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Notes from Salzburg

30 June 2012

6:00 AM

30 June 2012

6:00 AM

Gratefully we cast our bread upon the blue-green waters of the Salzach to give thanks to this festival city. Across the river the famous castle stands fortress over the old town. On the terrace of the Cafe Bazar one hears the tongues of France, Italy and Spain as well as Austria, because this is old Europe. Not ‘European’ as defined by the EU, European as in the Arnoldian sense, handing on from one generation to another the best that has been thought, or said, or done. There is a European way of living, and it is easy to find it here.

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No city of comparable size (150,000 souls) enjoys so elevated an international ranking. That Mozart was born here has something to do with it, even if he longed to get away. Another composer, Richard Rodgers, painted it in a rather different hue, and although The Sound of Music was never a big hit in Austria the tourists come in their thousands. But ever since Richard Strauss and Max Reinhardt put their heads together after the first world war, festivals have nurtured its reputation. No sooner has Easter faded than thoughts turn to Whitsun, after which the mighty summer programme carries everybody through to autumn, when the jazzers arrive.

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Easter used to belong to the Berlin Philharmonic. Next year, when they head to Baden-Baden, the Dresden Staatskapelle will take their place. There is sadness, and among some of the patrons there is a sense of betrayal. Herbert von Karajan, Sir Simon Rattle’s predecessor as music director in Berlin, and a Salzburg native, established the Easter festival in 1967, and his spirit still hangs over the place, though suffocate might be a better verb. In the long run the Dresden residency will suit Salzburg’s wealthy punters fine. Christian Thielemann, the incoming music director, who sees himself as Karajan’s heir, will give them more Brahms (hurrah!) and less Ligeti. Already subscriptions are up for next year.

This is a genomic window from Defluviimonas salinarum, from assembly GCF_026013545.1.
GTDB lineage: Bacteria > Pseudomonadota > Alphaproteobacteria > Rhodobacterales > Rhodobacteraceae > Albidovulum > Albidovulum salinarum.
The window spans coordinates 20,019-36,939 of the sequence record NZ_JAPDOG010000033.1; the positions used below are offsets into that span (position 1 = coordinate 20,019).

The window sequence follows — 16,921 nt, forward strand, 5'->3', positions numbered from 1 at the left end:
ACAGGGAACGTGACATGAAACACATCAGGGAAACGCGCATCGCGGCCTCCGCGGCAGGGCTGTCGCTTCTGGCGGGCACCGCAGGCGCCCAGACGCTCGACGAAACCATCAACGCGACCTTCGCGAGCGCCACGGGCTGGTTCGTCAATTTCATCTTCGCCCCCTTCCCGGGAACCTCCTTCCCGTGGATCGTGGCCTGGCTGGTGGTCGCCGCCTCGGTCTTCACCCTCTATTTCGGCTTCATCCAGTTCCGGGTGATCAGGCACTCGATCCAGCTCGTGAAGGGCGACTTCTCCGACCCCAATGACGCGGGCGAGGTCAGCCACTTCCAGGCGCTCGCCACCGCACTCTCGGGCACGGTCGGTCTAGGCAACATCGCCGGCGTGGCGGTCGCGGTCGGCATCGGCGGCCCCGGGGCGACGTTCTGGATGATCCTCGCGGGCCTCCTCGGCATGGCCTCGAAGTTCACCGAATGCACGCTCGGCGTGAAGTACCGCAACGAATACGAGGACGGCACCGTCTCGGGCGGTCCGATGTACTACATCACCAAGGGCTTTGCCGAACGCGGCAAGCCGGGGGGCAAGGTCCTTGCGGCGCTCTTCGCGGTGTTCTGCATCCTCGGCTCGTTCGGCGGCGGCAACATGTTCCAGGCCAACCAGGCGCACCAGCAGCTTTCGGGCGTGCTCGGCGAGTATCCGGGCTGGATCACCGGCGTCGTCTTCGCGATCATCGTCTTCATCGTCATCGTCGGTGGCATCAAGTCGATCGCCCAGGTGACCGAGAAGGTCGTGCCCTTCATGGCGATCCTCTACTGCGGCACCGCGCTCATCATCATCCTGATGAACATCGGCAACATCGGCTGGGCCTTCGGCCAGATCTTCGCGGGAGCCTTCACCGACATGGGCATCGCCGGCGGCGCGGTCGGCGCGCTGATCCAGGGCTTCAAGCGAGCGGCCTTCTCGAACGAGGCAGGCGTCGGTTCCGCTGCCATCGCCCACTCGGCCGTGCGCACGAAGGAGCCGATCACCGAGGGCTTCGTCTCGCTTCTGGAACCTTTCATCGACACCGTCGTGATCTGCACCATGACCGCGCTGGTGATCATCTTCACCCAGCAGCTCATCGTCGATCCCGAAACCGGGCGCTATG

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The Berliners took their leave with performances of Mahler’s Das Lied von der Erde and Bruckner’s Eighth Symphony, which reminded festival-goers of what they will miss. Having attended more than 1,500 musical events, I have never been more conscious of an orchestra’s greatness. As a man associated with another of Germany’s great orchestras told me after the Mahler, ‘They won’t hear a performance like that next year.’

All great orchestras, it hardly needs saying, are chock-full of virtuosi. But no musicians listen more closely to one another, or are more aware of their shared inheritance. I have been fortunate enough to befriend many of them, and can testify that they are modest, companionable folk. But when it comes down to hey-lads-hey, they become very serious indeed. They know they are the greatest band in the world, and they played the Bruckner not only for Zubin Mehta, the conductor, but also for every person who has ever worn their colours. ‘This is who we are’, they seemed to be saying. Occasionally, on the great nights, listeners may feel in awe not only of the performance but also of their own experience. This was one of those nights.

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It isn’t all about high art in Salzburg. At my home from home, the Hotel Stadtkrug, carved into the rock of the Kapuzinerberg, strong drink has been known to be taken, and oaths muttered. When Hugo and Eva, the owners of this superb coaching inn, join guests at the bar, and the beer gives way to schnapps, there’s many a jest. One is always at my expense, as the bar iPod is programmed to play a little-remembered hit by the Seventies pop group, Slade, called ‘My Friend Stan’. As it begins ‘My Friend Stan’s got a funny old man’, you may think it should not be remembered at all, but this post-midnight prank has become as much a part of the Salzburg experience as mornings in the Mirabell Gardens, afternoons on the castle battlements, and plates of asparagus at Triangel. Every time Hugo and Eva put it on, amid much horseplay, I recoil in mock-horror, and Hugo delivers his traditional, mock-serious rejoinder: ‘Englishman! Fuck you!’ That’s what friends are for.

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Sir Neville Cardus, the celebrated critic, visited Salzburg each spring. His friend, Michael Kennedy, carried on the tradition. Now Michael has handed on the baton to me. Three Mancunians, linked across a century by a love of music and the summer game. Cardus told some tall tales, but one was absolutely true. Every time his train approached Salzburg he waited by the carriage window, so that he might be the first to catch the splendour of the city as they crossed the Salzach. I give an eyes-left as we pull out on the return journey, to gaze along the fast-flowing river that will one day carry my ashes, though I shan’t be around to confirm it. Yea, a pilgrim to the last bar.

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